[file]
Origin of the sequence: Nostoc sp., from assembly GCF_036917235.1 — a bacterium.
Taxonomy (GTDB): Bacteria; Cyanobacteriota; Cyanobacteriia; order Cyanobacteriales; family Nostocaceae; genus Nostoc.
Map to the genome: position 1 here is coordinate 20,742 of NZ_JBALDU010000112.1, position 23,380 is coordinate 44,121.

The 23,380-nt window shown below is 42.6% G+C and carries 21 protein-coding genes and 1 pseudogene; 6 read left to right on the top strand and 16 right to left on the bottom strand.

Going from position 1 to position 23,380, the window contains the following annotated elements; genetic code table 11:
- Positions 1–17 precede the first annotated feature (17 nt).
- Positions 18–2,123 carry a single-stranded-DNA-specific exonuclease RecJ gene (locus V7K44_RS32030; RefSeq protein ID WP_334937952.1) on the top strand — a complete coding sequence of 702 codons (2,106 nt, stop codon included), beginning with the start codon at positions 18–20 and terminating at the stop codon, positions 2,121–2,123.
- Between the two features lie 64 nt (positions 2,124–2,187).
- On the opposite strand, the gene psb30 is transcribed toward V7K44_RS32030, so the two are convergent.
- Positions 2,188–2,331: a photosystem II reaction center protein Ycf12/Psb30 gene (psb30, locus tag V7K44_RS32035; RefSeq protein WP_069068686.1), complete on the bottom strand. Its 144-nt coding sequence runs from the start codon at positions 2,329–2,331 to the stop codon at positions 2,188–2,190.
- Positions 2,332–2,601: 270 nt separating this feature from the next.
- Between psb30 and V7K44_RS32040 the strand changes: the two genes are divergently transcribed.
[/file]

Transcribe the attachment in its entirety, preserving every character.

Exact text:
Origin of the sequence: Nostoc sp., from assembly GCF_036917235.1 — a bacterium.
Taxonomy (GTDB): Bacteria; Cyanobacteriota; Cyanobacteriia; order Cyanobacteriales; family Nostocaceae; genus Nostoc.
Map to the genome: position 1 here is coordinate 20,742 of NZ_JBALDU010000112.1, position 23,380 is coordinate 44,121.

The 23,380-nt window shown below is 42.6% G+C and carries 21 protein-coding genes and 1 pseudogene; 6 read left to right on the top strand and 16 right to left on the bottom strand.

Going from position 1 to position 23,380, the window contains the following annotated elements; genetic code table 11:
- Positions 1–17 precede the first annotated feature (17 nt).
- Positions 18–2,123 carry a single-stranded-DNA-specific exonuclease RecJ gene (locus V7K44_RS32030; RefSeq protein ID WP_334937952.1) on the top strand — a complete coding sequence of 702 codons (2,106 nt, stop codon included), beginning with the start codon at positions 18–20 and terminating at the stop codon, positions 2,121–2,123.
- Between the two features lie 64 nt (positions 2,124–2,187).
- On the opposite strand, the gene psb30 is transcribed toward V7K44_RS32030, so the two are convergent.
- Positions 2,188–2,331: a photosystem II reaction center protein Ycf12/Psb30 gene (psb30, locus tag V7K44_RS32035; RefSeq protein WP_069068686.1), complete on the bottom strand. Its 144-nt coding sequence runs from the start codon at positions 2,329–2,331 to the stop codon at positions 2,188–2,190.
- Positions 2,332–2,601: 270 nt separating this feature from the next.
- Between psb30 and V7K44_RS32040 the strand changes: the two genes are divergently transcribed.